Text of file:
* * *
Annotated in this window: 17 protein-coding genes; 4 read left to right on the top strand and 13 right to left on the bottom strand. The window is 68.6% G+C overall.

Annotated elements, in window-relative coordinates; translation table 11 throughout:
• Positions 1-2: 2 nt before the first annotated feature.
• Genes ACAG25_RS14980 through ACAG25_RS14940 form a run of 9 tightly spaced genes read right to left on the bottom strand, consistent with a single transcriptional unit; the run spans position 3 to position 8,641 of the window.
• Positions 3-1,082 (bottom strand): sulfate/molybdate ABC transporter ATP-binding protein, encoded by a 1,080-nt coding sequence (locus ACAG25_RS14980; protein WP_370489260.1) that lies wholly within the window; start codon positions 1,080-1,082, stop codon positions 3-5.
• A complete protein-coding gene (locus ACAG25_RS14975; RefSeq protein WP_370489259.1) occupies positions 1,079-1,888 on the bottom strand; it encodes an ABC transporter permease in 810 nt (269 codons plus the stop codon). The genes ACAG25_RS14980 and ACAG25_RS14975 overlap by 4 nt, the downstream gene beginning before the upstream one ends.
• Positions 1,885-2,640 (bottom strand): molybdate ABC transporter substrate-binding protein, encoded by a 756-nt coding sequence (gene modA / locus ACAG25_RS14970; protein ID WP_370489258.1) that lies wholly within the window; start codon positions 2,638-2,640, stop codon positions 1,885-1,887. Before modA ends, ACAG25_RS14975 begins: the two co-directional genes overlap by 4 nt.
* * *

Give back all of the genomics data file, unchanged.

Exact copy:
Annotated in this window: 17 protein-coding genes; 4 read left to right on the top strand and 13 right to left on the bottom strand. The window is 68.6% G+C overall.

Annotated elements, in window-relative coordinates; translation table 11 throughout:
• Positions 1-2: 2 nt before the first annotated feature.
• Genes ACAG25_RS14980 through ACAG25_RS14940 form a run of 9 tightly spaced genes read right to left on the bottom strand, consistent with a single transcriptional unit; the run spans position 3 to position 8,641 of the window.
• Positions 3-1,082 (bottom strand): sulfate/molybdate ABC transporter ATP-binding protein, encoded by a 1,080-nt coding sequence (locus ACAG25_RS14980; protein WP_370489260.1) that lies wholly within the window; start codon positions 1,080-1,082, stop codon positions 3-5.
• A complete protein-coding gene (locus ACAG25_RS14975; RefSeq protein WP_370489259.1) occupies positions 1,079-1,888 on the bottom strand; it encodes an ABC transporter permease in 810 nt (269 codons plus the stop codon). The genes ACAG25_RS14980 and ACAG25_RS14975 overlap by 4 nt, the downstream gene beginning before the upstream one ends.
• Positions 1,885-2,640 (bottom strand): molybdate ABC transporter substrate-binding protein, encoded by a 756-nt coding sequence (gene modA / locus ACAG25_RS14970; protein ID WP_370489258.1) that lies wholly within the window; start codon positions 2,638-2,640, stop codon positions 1,885-1,887. Before modA ends, ACAG25_RS14975 begins: the two co-directional genes overlap by 4 nt.